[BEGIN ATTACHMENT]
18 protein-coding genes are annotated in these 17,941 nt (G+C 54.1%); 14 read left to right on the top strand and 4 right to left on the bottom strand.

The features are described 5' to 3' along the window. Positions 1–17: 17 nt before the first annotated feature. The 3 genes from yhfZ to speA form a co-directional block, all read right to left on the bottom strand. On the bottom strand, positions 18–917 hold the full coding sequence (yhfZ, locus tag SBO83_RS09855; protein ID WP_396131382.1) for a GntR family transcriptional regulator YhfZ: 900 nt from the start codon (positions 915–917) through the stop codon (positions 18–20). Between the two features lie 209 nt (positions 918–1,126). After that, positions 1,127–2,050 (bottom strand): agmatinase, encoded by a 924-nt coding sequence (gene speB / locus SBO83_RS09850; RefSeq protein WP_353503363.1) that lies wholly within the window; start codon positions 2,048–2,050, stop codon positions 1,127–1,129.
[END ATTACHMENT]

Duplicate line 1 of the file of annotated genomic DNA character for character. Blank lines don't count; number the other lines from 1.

18 protein-coding genes are annotated in these 17,941 nt (G+C 54.1%); 14 read left to right on the top strand and 4 right to left on the bottom strand.